A few brief thoughts on Trump’s appointments

Donald Trump has nominated retired Marine Corps general James Mattis to serve as Secretary of Defense. Genral Mattis has not been out of the service the required seven years and hence cannot legally serve in that post, but I think the Congress should and will grant him a waiver, because by most accounts he’s a good choice — intelligent, competent, decent, and courageous.

Another reason to like Mattis: Trump had been an open advocate of illegal torture until, according to Trump’s own account, Mattis explained to him that waterboarding really isn’t a productive approach to interrogation. It can make people talk, but it can’t make them tell the truth. (Wouldn’t you make stuff up to stop being tortured?) Years ago I read an article by a military officer describing SERE training (Survival, Evasion, Resistance, and Escape) in which he mentioned that those taking the course were pretty good at keeping secrets while subjected to waterboarding but often gave them up accidentally during questioning by a skilled and seemingly friendly interrogator. According to Trump, Mattis told him essentially the same thing.

Unfortunately Mattis is the exception. Too many other Trump appointments range from the merely unqualified (Nikki Haley as ambassador to the UN) to the spectacularly and admittedly unqualified (Ben Carson as Secretary of Housing and Urban Development) to however you might classify chief strategist Steve Bannon (openly proud of having transformed Breitbart News from rightwing to “alt-right,” the current term for the extreme nationalist, racist far right).

Then there’s another retired general, Michael T. Flynn, Trump’s national security advisor. A former Army lieutenant general, Flynn had a quite respectable military career and was noted for encouraging his junior officers to speak up and challenge his views. In 2012 was appointed by President Obama to head the defense intelligence agency. Unfortunately, according to various sources, his superiors and subordinates became concerned with his erratic management style and his tendency to believe a lot of nonsense, which his staff took to calling “Flynn facts” as distinct from regular facts. Apparently his receptiveness to wild rumors and conspiracy theories was nothing new, but previously it had been moderated by a willingness to listen to debunkings from subordinates. He was retired from the post in 2014, pushed out of the job after less than two years, and since then his public comments have reinforced the notion that he believes a lot of questionable things.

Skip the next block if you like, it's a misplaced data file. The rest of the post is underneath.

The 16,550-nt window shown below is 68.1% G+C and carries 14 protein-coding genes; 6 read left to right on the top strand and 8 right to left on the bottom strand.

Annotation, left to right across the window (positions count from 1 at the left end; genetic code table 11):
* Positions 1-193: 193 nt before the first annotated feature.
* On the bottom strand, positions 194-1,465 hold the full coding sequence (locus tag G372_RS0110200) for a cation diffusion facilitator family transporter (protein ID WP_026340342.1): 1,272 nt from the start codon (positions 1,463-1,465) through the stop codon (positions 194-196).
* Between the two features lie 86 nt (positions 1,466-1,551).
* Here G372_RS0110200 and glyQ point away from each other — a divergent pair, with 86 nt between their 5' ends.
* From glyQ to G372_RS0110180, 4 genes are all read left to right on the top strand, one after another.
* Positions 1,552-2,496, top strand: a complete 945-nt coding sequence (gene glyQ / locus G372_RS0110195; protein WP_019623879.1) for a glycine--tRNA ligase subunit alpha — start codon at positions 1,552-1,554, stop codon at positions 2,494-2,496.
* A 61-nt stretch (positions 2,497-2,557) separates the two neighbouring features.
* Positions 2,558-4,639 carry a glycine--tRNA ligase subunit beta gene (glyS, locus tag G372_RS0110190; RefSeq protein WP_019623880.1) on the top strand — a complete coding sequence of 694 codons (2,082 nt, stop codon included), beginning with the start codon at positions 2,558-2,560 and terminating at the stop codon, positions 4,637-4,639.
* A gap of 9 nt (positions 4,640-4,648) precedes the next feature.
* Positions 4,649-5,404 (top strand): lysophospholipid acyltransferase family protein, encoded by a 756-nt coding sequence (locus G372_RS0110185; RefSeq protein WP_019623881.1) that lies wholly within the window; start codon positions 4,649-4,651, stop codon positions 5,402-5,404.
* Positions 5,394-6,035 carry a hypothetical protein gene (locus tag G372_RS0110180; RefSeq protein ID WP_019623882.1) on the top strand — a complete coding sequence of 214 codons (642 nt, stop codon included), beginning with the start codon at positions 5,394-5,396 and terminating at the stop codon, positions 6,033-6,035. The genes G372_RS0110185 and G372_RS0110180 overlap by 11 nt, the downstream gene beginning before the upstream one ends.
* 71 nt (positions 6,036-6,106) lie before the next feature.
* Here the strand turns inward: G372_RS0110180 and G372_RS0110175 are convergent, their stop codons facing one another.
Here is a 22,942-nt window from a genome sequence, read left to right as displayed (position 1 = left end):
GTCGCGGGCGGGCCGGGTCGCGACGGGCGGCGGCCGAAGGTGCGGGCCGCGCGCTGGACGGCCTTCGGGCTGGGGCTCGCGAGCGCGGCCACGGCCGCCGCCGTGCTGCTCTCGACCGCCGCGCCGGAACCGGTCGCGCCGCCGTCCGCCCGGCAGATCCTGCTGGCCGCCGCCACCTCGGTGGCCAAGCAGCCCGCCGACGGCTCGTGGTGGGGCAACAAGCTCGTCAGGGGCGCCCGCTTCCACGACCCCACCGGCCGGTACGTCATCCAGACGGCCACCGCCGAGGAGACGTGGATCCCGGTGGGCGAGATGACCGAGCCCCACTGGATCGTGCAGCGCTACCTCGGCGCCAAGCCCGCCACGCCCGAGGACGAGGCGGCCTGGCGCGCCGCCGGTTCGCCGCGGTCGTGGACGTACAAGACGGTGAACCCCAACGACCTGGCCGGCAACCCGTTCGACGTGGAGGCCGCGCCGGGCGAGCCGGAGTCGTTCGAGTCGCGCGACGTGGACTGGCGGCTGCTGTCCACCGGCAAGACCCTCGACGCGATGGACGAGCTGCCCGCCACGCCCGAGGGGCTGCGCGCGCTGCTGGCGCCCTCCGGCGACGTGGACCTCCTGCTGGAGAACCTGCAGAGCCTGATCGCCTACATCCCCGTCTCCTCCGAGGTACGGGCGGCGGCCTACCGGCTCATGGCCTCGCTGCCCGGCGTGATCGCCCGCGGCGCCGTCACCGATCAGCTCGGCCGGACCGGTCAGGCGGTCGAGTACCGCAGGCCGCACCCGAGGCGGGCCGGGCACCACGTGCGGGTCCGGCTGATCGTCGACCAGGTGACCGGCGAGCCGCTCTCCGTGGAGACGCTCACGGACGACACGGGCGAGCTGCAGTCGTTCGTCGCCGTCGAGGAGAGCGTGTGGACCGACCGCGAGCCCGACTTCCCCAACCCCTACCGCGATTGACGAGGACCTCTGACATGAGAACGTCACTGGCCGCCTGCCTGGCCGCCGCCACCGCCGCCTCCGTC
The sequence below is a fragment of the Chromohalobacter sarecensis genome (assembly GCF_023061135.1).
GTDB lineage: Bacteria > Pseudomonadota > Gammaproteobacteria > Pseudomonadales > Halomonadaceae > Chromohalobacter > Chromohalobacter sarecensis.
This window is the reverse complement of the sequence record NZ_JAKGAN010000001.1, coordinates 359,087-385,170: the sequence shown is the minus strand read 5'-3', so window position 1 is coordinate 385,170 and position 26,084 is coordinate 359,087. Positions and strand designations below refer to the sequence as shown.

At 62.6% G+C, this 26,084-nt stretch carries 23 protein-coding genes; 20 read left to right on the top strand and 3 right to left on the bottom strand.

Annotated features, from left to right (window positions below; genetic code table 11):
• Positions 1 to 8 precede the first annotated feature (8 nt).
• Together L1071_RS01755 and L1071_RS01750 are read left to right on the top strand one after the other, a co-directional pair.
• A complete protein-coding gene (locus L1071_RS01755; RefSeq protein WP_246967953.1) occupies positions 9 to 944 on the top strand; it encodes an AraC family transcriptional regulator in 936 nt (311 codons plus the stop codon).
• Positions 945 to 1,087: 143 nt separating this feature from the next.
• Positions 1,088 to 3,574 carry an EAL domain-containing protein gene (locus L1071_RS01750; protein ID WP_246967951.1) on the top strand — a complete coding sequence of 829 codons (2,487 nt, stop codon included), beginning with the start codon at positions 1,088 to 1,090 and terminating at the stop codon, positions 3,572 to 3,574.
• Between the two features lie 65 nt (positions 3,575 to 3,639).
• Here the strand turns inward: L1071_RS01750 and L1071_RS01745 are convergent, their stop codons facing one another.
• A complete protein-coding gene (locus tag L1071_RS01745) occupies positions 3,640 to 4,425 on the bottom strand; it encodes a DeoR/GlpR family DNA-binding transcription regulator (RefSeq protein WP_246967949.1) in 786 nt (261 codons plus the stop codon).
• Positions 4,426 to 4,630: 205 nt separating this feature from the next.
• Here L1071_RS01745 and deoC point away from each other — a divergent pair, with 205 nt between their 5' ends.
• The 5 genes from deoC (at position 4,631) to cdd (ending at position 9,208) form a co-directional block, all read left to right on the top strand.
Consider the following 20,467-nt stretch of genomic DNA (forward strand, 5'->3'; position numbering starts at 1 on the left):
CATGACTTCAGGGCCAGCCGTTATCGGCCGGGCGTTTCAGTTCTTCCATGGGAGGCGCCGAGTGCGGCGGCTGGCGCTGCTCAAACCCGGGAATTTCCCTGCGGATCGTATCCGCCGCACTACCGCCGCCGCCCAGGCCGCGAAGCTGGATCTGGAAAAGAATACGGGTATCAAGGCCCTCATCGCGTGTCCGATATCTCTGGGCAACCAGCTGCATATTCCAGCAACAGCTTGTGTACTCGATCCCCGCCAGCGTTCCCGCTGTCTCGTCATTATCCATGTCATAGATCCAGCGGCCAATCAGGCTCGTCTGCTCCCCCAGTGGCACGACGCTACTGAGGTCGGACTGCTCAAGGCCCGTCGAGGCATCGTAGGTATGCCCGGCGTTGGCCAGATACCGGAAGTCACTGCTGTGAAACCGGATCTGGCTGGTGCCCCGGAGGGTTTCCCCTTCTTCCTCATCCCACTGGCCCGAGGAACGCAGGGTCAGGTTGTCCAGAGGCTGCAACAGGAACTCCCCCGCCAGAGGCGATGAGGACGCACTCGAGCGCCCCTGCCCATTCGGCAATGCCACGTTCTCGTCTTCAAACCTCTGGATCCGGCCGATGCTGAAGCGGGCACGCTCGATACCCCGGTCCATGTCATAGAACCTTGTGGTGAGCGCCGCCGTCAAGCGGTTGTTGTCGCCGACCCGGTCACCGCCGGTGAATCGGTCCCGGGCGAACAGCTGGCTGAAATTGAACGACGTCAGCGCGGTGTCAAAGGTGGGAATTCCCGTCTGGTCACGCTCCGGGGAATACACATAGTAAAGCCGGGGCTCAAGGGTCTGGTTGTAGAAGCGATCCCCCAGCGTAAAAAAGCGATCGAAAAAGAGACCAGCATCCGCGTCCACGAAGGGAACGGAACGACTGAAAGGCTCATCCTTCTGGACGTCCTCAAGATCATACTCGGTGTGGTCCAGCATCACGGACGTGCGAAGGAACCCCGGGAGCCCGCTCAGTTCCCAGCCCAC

Flynn’s closest advisor is his son and business partner, Michael G. Flynn, who has a reputation for promoting conspiracy theories on social media and expressing confidence in such questionable sources as Paul Watson, who runs the InfoWars conspiracy site. The younger Flynn is fond of calling people and groups he disapproves of (Hillary Clinton, Bernie Sanders, Barack Obama, CNN, Saturday Night Live, et al) “communists” and “commies,” like a Bircher from the fifties. On the other hand, Twitter’s Jack Dorsey and Facebook’s Mark Zuckerberg are merely “socialists.” Conservatives not sufficiently pro-Trump are “cucks,” a term of art on the loony right for those deemed inadequately loony.

Kevin Drum, who had previously expressed concern about General Flynn in his blog on November 24, this morning points out more recent reasons for concern and urges more rational Republicans to do what they can to convince Trump to choose somebody else as his National Security Advisor. (The post doesn’t require Senate approval, so the Senate can’t just refuse to confirm the nomination.)

Also today, conservative commentator and Morning Joe host Joe Scarborough complained that Flynn “has left a trail of crap behind him with retweets, retweeting something about Jews, retweeting something about Muslims, retweeting fake news,” adding, “He needs to apologize to Americans.” Panelist Mark Halperin agreed that Flynn should apologize and “not in a perfunctory way. It shouldn’t just be, ‘I’m sorry’ or ‘I was careless.’ He needs to explain all of this in a way that’s detailed, because again, he’s not subject to Senate confirmation. He’s about to have a very big job. He’s not responsible for his son, but he’s responsible for himself.”

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